No Respects Rev.

Lyrics

(1)

The Lords of the Senses (2)
Were coming up
Typical side road
It was fast and cold
It was fast and cold
On a day of old
Georgioso, (3)
Coming down!
Had to move
Had to move
No respect for Judy (4)
No respect
For the lonesome cove (5)
No respect
Laughing you go
Fast and cold
You go on your roads
Censoring yourself 
Embracing your curtailment  (6)
The judge of your soul, God
We appreciate him (7)
In twelve years of repast

For twelve years in fast
For twelve years in fast
For twelve years in fast
For twelve years in fast
Respects
Going around
Reverberating
In eldritch and neon
In judge of your soul's realm
The god and the dashed
Damned
In the words of...aaa...
In twelve years
Do you think
And set up some cove 
Location in Whitby (8)
Engländer Schweinhund
Why are you here?
Why are you here?
Why are you here?

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Notes

1. This song was (supposedly, can we be forgiven for a pinch of skepticism?) the result of a contract that almost produced one of the oddest cultural pairings one could imagine--the Fall and the Twilight franchise:

“Our publisher got this deal with that film Twilight. They said they'd give us $50,000 to come up with a song. So I said, I'll give them some horror…”

The contract dictated payment whether they used the song or not. They didn't, of course. “They don't know anything about horror, do they? It might frighten the children. But it is frightening, isn't it? I've fulfilled my bargain with Satan…” He clears his throat, leans forward, gesticulates. “There's no way they're going to put that in Twilight. But if they were good, they would. Orson Welles would've done it. It's horror.” He growls out the word, as if grinding it to dust. “Their horror is some guy like him” – he gestures to some young men behind us – “wandering through a forest with his eyes glazed.”


Despite Smith's proclamation above, I'm unsure how helpful it is to think of this song as a horror story. The lyrics are mysterious and hard to work out, and it is possible that the horror angle is a red herring (however, see note 8 below). In any case, this is unfortunately one of those cases where the reader may get less help from me than she came here looking for.

Since the title is "No Respects," rather than "No Respect" (which Rodney Dangerfield made famous as a catchphrase), it is possible that the meaning of the phrase is a refusal to pay respects. Thus, if it is a vampire story, perhaps what is intended is that the vampires do not pay respects to those they kill, having no respect for them, or that it is inappropriate to pay respects to someone who is thought to be dead, because they are in fact now a vampire, and not really dead after all. 

The song first appears as an instrumental, simply entitled "No Respects," which opens Re-Mit. I assume "Rev." stands for "Revisited."

Of course MES's taste in horror runs more to Lovecraft than Twilight, and as Zack points out, "eldritch" is one of Lovecraft's favorite adjectives (like "gibbous," as Zack also mentions).

^

2. "Lord of the Senses" is sometimes applied to Vishnu (the Indian city Rishikesh got its name from a reported theophany on the site; Rishikesh means "Lord of the Senses"). It seems to me this is more promising as a possible source for the phrase than it is as a clue to its meaning, however. Twilight vampires have enhanced perception, as is usual in such tales, and it is possible the appellation suggests something of that sort. As I suggested in note 1, however, I wouldn't bet the farm on it.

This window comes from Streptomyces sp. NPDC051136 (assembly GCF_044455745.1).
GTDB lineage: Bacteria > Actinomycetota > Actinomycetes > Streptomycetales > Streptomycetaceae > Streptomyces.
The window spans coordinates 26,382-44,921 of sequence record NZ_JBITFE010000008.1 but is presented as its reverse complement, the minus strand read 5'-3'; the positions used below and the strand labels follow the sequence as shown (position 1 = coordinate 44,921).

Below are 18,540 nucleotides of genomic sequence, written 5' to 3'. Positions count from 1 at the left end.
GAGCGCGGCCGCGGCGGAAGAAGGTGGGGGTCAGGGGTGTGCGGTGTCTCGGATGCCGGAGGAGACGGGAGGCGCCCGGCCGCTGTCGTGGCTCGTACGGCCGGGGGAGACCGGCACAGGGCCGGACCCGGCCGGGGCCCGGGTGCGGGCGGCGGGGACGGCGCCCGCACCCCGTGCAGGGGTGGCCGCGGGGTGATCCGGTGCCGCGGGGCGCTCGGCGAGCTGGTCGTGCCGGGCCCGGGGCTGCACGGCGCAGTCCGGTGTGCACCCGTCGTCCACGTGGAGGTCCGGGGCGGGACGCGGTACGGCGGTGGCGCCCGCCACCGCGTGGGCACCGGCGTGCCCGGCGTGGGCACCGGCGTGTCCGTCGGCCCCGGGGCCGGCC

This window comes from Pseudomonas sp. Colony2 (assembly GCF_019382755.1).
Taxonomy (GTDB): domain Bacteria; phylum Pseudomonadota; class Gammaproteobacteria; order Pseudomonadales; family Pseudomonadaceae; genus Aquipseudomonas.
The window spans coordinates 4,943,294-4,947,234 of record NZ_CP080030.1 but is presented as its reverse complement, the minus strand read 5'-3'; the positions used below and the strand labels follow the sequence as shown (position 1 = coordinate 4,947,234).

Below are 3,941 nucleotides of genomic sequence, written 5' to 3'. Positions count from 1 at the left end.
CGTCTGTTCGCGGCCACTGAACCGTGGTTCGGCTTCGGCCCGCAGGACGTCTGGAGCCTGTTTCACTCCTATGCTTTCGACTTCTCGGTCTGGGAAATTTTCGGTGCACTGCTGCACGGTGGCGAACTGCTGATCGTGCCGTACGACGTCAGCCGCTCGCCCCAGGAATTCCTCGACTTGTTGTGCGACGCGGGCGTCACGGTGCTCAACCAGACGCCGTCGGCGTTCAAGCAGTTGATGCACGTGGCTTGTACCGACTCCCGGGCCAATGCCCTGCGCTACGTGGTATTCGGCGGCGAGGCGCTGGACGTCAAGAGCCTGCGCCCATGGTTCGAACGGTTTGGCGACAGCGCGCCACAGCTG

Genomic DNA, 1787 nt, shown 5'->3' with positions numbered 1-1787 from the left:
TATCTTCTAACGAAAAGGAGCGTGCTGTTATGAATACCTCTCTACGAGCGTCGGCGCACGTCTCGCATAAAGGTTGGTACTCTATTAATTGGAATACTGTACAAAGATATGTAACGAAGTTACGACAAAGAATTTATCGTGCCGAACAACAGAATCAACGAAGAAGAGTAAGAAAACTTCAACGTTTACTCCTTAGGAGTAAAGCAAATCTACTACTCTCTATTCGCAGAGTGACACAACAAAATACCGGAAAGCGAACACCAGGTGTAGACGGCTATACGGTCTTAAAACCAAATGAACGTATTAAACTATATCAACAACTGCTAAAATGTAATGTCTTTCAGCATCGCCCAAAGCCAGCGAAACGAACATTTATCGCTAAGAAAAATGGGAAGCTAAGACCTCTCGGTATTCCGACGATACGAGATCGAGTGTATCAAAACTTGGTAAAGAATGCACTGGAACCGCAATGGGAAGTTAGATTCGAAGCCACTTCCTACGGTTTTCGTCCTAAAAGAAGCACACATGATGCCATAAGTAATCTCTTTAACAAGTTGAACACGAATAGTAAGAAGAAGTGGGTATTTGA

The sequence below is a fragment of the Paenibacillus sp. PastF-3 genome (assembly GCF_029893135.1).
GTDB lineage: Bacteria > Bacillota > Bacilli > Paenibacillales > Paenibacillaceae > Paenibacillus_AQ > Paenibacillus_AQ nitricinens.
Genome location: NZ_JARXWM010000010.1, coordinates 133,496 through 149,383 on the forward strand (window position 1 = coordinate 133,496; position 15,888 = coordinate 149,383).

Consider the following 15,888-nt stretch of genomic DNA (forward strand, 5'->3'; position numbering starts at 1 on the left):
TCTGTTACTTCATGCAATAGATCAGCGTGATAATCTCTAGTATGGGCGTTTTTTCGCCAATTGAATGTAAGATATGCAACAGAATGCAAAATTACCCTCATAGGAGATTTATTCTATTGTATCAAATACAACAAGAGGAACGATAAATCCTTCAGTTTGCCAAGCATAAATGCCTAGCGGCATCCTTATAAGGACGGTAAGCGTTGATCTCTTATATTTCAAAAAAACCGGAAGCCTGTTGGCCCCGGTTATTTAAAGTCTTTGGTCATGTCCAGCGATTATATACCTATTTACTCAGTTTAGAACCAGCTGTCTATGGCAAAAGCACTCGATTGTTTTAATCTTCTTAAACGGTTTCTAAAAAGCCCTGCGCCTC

It is also somewhat plausible to read Nietzschean themes into the lyrics; in that case we could read the "Lords" as something like the lords or nobles from the ancient world that Nietzsche describes in On The Genealogy of Morals, a type that recognizes itself as higher and more noble than its plebian counterpart, and showing "no respects" for those who "Go on your roads/Censuring yourself/Embracing your curtailment," which could be a description of the priestly type in Nietzsche. Furthermore, this would not be in contradiction with a vampire theme, since vampires in fiction often see themselves as a higher type living among bestial humans.
 
It has been suggested, however, that this is perhaps "The Lords of the census." This I doubt, but cannot refute... 

^

3. With a few exceptions such as this one, I have mostly followed the first attempt at a transcription, by the27points on the Fall online forum which has "geology of soul" here. Smith's diction is fast and slurred, and it sounds more like "Giorgioso." Trying to get something to fit, I discovered that one of the first historical personages to be suspected of being a vampire, one Jure Grando who lived in the 17th century in what is now Croatia, was originally buried, and subsequently confronted (according to legend) by a priest named Giorgio. This opens up another possible interpretation of the song's title: "No Respects, Rev[erend]."

Dannyno writes in the comment section: "Vlad the Impaler (aka Dracula) was most probably imprisoned at Oratia for 12 years. There is a place in Romania called Giurgiu. There is a statue of Vlad there, and somewhere in the area he was killed. Or "killed"."

Dan reports that on the "Mighty Fall" Facebook page, a photograph appeared with sheet of paper in Smith's handwriting that reads, more or less:

 

NO, RESPEKTS

Theme proposed.

For 'Twilight'

film.

It was fantastical [or fantastico ) ]

(Androgonronsou [Androngenous?]

georgioso

it was getting cold

 

Note I have "judge of your soul" 13 lines down (around note 7), which may also be "Georgioso." 

It's also possible MES got "Georgioso" from here and is having us on. If that's the case we must abandon all hope!

^

4. Take "Judy" with a grain of salt, as I am unsure of it. Also, see Brendan's suggestion below that "Judy" could in fact be "G.B."

 ^

5. While this usage is now rare (except, apparently, in Australia), "cove" can mean a "chap," "fellow," or "dude." It seems plausible that this is how MES uses it above, since it would be odd to disrespect (or to refuse to pay respects? see note 1) to a sheltered body of water. However, also consult note 8 below.

^

6. See note 2 above. It has been suggested that "censuring" may be "censoring," which my ears tell me is entirely possible.  ^

 

7. This echoes the "he is not appreciated" refrain of "Hip Priest" and "New Big Priest."  

^

8. Here we have a vampire connection: parts of Bram Stoker's classic horror story Dracula are set in Whitby, which is in Yorkshire. In the previous line, "cove" is presumably now being used in the sense of a body of water (which may, but probably does not, indicate this is the usage above also), as Dracula arrives in Whitby on a ship, having despatched the crew before landing. There is a "Smuggler's Cove" at Whitby. In 2012 there was a story in circulation about a real-life "Whitby Vampire" who had just arrived in town; the details of the story are the usual sort of thing, and no one seems to have taken it all that seriously.